Are You Visible On The Job Site?

X on back, vertical on front, stripes 360 around the arms and legs but do you know why?

We do after market striping and we get many requests for to vertical stripes to be sewn on the back of a garment to accommodate logos.  We won’t do it. It is a safety hazard.  A person operating equipment at night can recognize that if he or she sees an X then the person wearing the garment is facing away from them. If the wearer is wearing hearing protection they can’t hear equipment coming or possibly hear the approach at a noisy site.

Many people, to try to save money, feel with all the tape on the front and back taping around the arms and legs is not necessary. I tell them to drop the back and front to make a point. Arms and legs gives the wearer 360 coverage. Also if the upper or lower body is obstructed there is still visibility.

About 20 years ago I heard a story of a worker crossing a rural, two lane, highway in southern Alberta. It was a moonless night and the driver of vehicle didn’t see the person until it was too late. I don’t know if this is true or an urban legend but the point is obvious.

Fashion vs Safety:

Black is cool but is it safe. Recently a lot of workwear has been manufactured in black or darker colours.  At night it may not make a difference but during the day you may not be as visible. Many sites are now insisting on level 2 visibilities. That means the background has to be visible during the day. This usually is orange or lime yellow garments. The background colour is for daytime visibility and the retro-reflective strip is for nighttime visibility. Logically: the larger the background the greater the visibility. That is why you may see coveralls that are solid orange with just two inch retro reflective stripes.  In a future blog I will discuss colour and retro-reflectivity.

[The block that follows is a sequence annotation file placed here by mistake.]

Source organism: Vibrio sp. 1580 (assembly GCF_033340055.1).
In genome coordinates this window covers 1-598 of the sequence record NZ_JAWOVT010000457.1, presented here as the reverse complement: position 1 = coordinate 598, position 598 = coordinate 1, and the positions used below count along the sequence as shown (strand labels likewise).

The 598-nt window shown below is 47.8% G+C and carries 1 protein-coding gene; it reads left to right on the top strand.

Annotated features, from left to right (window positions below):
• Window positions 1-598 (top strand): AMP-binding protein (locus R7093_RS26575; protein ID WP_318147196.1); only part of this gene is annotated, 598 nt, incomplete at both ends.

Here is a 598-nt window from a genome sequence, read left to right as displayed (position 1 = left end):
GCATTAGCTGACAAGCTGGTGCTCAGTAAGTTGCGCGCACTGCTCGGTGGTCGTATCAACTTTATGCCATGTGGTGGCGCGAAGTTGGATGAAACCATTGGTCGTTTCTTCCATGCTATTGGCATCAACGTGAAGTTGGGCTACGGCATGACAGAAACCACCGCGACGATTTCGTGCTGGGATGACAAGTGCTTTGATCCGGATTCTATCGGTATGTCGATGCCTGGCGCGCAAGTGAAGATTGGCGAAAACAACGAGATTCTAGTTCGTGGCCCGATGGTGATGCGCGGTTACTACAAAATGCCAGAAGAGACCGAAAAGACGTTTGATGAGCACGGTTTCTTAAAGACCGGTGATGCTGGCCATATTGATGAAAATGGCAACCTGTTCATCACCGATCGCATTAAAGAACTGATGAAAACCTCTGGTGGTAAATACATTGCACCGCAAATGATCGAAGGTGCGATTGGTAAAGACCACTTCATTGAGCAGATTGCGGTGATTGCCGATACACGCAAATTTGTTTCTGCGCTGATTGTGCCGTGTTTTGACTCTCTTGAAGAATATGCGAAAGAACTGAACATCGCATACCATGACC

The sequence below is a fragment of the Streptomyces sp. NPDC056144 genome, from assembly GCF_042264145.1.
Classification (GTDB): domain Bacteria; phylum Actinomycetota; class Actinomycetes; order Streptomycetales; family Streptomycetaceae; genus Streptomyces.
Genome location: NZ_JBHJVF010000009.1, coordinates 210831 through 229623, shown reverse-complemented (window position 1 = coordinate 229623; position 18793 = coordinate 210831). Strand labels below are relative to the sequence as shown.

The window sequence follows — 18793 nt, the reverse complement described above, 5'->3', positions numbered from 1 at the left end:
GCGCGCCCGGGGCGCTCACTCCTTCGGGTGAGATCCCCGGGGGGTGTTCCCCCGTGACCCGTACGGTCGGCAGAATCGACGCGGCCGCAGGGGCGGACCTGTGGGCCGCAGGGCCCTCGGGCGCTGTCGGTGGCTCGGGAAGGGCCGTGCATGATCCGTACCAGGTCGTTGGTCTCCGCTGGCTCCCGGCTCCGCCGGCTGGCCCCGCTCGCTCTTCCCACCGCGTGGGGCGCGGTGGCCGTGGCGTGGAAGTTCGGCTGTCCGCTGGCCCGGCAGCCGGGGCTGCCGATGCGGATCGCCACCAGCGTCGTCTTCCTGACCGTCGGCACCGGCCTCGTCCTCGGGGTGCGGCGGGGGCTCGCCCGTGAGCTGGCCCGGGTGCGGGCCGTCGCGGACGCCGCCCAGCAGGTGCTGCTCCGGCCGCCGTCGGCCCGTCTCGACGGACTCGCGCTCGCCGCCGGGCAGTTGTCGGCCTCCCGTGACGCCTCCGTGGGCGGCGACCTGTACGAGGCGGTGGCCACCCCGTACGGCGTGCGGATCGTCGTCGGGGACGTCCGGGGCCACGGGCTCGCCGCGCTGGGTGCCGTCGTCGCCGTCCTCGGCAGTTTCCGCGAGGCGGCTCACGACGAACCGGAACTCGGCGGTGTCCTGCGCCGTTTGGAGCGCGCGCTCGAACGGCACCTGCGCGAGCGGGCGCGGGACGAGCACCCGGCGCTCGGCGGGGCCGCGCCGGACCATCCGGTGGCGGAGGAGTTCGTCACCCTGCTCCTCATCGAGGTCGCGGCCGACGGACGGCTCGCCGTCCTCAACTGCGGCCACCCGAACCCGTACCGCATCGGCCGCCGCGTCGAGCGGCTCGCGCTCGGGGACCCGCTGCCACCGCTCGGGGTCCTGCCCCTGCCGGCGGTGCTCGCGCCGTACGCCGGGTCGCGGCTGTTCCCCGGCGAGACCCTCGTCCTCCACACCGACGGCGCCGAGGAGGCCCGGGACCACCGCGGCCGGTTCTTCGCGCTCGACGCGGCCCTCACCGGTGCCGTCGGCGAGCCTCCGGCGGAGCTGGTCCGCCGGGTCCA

How effective is my striping:

As mentioned I will in the future discuss the science of colour and retro-reflectivity however, I will leave you with two rules: If it is dirty, clean it. It is worn replace it. To work, especially at night, the retro- reflective stripes have to be clean and complete to be effective. Imagine your safety glasses have grease or mud on them. You can’t see well enough to do your job safely. If stripes are full of grease, oil, or dirt it can’t do its job and the approaching operator can’t see you effectively. Yes, it can cost money to replace PPE but what is the cost of an injury or death?

….but that is just my opinion.

-Frank, Owner, CEO, Direct Workwear Ltd.

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